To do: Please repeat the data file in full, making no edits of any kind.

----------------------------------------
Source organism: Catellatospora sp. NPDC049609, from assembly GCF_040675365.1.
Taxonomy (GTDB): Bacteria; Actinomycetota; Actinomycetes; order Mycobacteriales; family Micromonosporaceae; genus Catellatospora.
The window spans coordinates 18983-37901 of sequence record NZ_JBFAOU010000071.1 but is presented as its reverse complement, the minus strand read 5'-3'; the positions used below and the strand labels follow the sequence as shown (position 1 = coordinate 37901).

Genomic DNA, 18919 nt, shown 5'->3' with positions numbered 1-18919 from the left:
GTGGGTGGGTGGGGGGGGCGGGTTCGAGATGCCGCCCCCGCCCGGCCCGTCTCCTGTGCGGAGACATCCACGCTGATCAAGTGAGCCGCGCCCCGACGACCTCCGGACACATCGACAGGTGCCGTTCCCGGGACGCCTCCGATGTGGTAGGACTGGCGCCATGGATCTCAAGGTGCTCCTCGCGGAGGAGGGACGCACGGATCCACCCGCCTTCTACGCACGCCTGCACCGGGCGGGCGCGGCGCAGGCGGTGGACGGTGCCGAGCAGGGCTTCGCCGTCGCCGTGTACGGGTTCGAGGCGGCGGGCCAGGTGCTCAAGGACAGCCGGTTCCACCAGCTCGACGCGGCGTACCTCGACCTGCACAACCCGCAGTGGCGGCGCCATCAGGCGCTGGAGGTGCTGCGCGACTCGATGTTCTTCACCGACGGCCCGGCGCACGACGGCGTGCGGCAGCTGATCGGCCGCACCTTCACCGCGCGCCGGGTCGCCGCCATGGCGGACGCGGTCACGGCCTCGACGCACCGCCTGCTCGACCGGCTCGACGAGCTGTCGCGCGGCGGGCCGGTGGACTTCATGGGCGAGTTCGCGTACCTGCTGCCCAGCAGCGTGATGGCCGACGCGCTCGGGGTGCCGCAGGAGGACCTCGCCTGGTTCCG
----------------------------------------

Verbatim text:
Source organism: Catellatospora sp. NPDC049609, from assembly GCF_040675365.1.
Taxonomy (GTDB): Bacteria; Actinomycetota; Actinomycetes; order Mycobacteriales; family Micromonosporaceae; genus Catellatospora.
The window spans coordinates 18983-37901 of sequence record NZ_JBFAOU010000071.1 but is presented as its reverse complement, the minus strand read 5'-3'; the positions used below and the strand labels follow the sequence as shown (position 1 = coordinate 37901).

Genomic DNA, 18919 nt, shown 5'->3' with positions numbered 1-18919 from the left:
GTGGGTGGGTGGGGGGGGCGGGTTCGAGATGCCGCCCCCGCCCGGCCCGTCTCCTGTGCGGAGACATCCACGCTGATCAAGTGAGCCGCGCCCCGACGACCTCCGGACACATCGACAGGTGCCGTTCCCGGGACGCCTCCGATGTGGTAGGACTGGCGCCATGGATCTCAAGGTGCTCCTCGCGGAGGAGGGACGCACGGATCCACCCGCCTTCTACGCACGCCTGCACCGGGCGGGCGCGGCGCAGGCGGTGGACGGTGCCGAGCAGGGCTTCGCCGTCGCCGTGTACGGGTTCGAGGCGGCGGGCCAGGTGCTCAAGGACAGCCGGTTCCACCAGCTCGACGCGGCGTACCTCGACCTGCACAACCCGCAGTGGCGGCGCCATCAGGCGCTGGAGGTGCTGCGCGACTCGATGTTCTTCACCGACGGCCCGGCGCACGACGGCGTGCGGCAGCTGATCGGCCGCACCTTCACCGCGCGCCGGGTCGCCGCCATGGCGGACGCGGTCACGGCCTCGACGCACCGCCTGCTCGACCGGCTCGACGAGCTGTCGCGCGGCGGGCCGGTGGACTTCATGGGCGAGTTCGCGTACCTGCTGCCCAGCAGCGTGATGGCCGACGCGCTCGGGGTGCCGCAGGAGGACCTCGCCTGGTTCCG